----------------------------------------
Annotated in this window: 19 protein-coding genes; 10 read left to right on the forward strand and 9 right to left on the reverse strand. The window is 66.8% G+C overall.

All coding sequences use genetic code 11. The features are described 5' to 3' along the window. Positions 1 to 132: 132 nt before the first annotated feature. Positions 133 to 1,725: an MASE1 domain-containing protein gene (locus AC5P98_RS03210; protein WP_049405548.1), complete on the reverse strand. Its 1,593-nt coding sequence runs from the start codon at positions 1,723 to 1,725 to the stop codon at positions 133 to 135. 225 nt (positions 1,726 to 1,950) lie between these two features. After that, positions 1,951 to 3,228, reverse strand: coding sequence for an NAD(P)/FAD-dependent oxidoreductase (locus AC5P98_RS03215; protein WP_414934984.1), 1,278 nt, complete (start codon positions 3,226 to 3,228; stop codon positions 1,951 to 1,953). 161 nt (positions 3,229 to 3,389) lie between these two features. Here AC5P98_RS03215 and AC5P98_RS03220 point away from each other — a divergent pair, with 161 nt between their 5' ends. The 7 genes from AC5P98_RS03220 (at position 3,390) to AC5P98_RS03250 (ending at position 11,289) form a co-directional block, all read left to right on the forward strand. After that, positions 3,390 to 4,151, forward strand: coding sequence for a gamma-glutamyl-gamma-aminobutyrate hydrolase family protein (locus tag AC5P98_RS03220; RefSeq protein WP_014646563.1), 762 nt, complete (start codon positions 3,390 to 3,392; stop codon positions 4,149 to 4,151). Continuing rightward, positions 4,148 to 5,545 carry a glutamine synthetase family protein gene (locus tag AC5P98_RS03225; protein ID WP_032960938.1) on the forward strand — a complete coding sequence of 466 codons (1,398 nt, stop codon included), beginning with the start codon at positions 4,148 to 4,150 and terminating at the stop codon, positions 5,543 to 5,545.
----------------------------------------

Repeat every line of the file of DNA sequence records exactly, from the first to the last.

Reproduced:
Annotated in this window: 19 protein-coding genes; 10 read left to right on the forward strand and 9 right to left on the reverse strand. The window is 66.8% G+C overall.

All coding sequences use genetic code 11. The features are described 5' to 3' along the window. Positions 1 to 132: 132 nt before the first annotated feature. Positions 133 to 1,725: an MASE1 domain-containing protein gene (locus AC5P98_RS03210; protein WP_049405548.1), complete on the reverse strand. Its 1,593-nt coding sequence runs from the start codon at positions 1,723 to 1,725 to the stop codon at positions 133 to 135. 225 nt (positions 1,726 to 1,950) lie between these two features. After that, positions 1,951 to 3,228, reverse strand: coding sequence for an NAD(P)/FAD-dependent oxidoreductase (locus AC5P98_RS03215; protein WP_414934984.1), 1,278 nt, complete (start codon positions 3,226 to 3,228; stop codon positions 1,951 to 1,953). 161 nt (positions 3,229 to 3,389) lie between these two features. Here AC5P98_RS03215 and AC5P98_RS03220 point away from each other — a divergent pair, with 161 nt between their 5' ends. The 7 genes from AC5P98_RS03220 (at position 3,390) to AC5P98_RS03250 (ending at position 11,289) form a co-directional block, all read left to right on the forward strand. After that, positions 3,390 to 4,151, forward strand: coding sequence for a gamma-glutamyl-gamma-aminobutyrate hydrolase family protein (locus tag AC5P98_RS03220; RefSeq protein WP_014646563.1), 762 nt, complete (start codon positions 3,390 to 3,392; stop codon positions 4,149 to 4,151). Continuing rightward, positions 4,148 to 5,545 carry a glutamine synthetase family protein gene (locus tag AC5P98_RS03225; protein ID WP_032960938.1) on the forward strand — a complete coding sequence of 466 codons (1,398 nt, stop codon included), beginning with the start codon at positions 4,148 to 4,150 and terminating at the stop codon, positions 5,543 to 5,545.